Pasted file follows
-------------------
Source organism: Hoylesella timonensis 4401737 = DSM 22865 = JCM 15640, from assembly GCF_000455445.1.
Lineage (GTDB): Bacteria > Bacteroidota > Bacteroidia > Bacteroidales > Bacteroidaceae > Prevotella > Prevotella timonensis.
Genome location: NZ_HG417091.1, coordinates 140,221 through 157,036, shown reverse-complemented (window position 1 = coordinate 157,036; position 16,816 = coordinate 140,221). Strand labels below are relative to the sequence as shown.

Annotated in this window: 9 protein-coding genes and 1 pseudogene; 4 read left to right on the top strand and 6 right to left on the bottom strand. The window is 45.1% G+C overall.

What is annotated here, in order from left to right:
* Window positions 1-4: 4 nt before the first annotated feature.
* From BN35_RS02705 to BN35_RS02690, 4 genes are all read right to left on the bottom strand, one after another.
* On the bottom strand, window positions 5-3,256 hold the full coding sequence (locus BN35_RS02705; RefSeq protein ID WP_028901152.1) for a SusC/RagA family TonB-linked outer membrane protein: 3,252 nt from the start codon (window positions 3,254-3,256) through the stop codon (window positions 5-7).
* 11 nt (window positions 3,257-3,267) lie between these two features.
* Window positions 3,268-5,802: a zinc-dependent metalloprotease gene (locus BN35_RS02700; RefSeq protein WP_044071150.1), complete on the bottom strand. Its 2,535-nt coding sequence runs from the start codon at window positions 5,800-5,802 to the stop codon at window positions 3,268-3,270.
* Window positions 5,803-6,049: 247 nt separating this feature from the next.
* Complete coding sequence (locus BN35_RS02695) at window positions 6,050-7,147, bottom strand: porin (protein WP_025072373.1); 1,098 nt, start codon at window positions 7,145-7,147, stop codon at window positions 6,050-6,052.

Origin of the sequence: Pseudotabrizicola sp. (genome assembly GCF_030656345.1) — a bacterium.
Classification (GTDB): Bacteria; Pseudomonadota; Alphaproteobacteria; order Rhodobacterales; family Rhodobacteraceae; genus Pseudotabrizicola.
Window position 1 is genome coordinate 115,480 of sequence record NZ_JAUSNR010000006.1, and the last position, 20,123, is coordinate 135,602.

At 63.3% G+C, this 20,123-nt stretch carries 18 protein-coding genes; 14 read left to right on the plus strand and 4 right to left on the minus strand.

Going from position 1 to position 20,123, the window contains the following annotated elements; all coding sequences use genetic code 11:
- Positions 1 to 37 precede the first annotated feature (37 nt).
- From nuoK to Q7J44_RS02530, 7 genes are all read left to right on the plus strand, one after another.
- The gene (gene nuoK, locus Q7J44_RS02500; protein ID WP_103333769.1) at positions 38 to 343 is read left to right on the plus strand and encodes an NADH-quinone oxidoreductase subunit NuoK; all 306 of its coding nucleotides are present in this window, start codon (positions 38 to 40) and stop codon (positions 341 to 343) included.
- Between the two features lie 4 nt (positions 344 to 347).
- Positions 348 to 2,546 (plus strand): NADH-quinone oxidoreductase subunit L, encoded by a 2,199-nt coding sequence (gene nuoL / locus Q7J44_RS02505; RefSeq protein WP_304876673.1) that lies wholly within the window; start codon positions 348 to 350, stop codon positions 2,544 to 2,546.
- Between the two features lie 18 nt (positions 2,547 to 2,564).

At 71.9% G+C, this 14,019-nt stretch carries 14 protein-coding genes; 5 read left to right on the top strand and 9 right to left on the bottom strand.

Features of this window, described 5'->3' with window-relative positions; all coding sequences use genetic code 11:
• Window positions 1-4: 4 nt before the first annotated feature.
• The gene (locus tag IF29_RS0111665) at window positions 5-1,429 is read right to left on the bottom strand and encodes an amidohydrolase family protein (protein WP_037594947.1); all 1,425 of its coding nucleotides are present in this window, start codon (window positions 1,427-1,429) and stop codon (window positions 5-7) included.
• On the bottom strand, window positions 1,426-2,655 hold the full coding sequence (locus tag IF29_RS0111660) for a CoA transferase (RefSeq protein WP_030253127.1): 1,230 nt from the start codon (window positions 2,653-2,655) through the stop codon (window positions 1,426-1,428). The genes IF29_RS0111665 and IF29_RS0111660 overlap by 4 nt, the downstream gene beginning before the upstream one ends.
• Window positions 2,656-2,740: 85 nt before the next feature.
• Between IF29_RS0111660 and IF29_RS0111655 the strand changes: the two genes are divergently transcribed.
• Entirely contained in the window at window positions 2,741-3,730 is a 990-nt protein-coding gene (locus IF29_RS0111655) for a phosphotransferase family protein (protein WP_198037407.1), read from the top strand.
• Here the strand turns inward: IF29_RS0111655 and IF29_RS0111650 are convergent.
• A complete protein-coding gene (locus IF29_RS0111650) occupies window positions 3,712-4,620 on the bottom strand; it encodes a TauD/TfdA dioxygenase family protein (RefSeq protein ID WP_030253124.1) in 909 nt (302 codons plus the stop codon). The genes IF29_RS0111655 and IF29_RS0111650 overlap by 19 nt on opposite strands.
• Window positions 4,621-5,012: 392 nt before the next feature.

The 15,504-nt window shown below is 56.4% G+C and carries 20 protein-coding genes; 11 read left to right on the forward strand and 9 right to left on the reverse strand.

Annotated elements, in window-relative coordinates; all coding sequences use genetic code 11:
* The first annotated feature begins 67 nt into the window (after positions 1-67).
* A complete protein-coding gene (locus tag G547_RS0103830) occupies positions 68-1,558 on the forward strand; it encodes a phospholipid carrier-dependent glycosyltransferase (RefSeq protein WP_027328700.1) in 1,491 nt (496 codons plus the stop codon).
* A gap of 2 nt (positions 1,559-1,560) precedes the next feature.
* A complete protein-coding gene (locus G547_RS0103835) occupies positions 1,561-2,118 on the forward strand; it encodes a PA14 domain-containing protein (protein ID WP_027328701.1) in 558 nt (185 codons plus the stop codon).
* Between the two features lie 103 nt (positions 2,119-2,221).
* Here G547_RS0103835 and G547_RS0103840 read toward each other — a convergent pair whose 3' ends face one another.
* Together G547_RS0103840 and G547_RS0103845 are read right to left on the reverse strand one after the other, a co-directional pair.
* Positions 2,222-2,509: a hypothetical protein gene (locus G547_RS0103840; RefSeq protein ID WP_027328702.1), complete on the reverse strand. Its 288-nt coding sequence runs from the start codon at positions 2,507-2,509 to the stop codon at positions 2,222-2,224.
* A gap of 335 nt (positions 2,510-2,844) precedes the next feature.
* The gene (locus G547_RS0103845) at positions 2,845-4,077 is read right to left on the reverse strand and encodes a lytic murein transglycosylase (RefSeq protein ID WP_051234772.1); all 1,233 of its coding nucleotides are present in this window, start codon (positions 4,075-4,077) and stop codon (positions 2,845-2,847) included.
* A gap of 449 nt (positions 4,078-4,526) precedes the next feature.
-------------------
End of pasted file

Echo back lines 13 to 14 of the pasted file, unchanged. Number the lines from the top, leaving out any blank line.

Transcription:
Origin of the sequence: Pseudotabrizicola sp. (genome assembly GCF_030656345.1) — a bacterium.
Classification (GTDB): Bacteria; Pseudomonadota; Alphaproteobacteria; order Rhodobacterales; family Rhodobacteraceae; genus Pseudotabrizicola.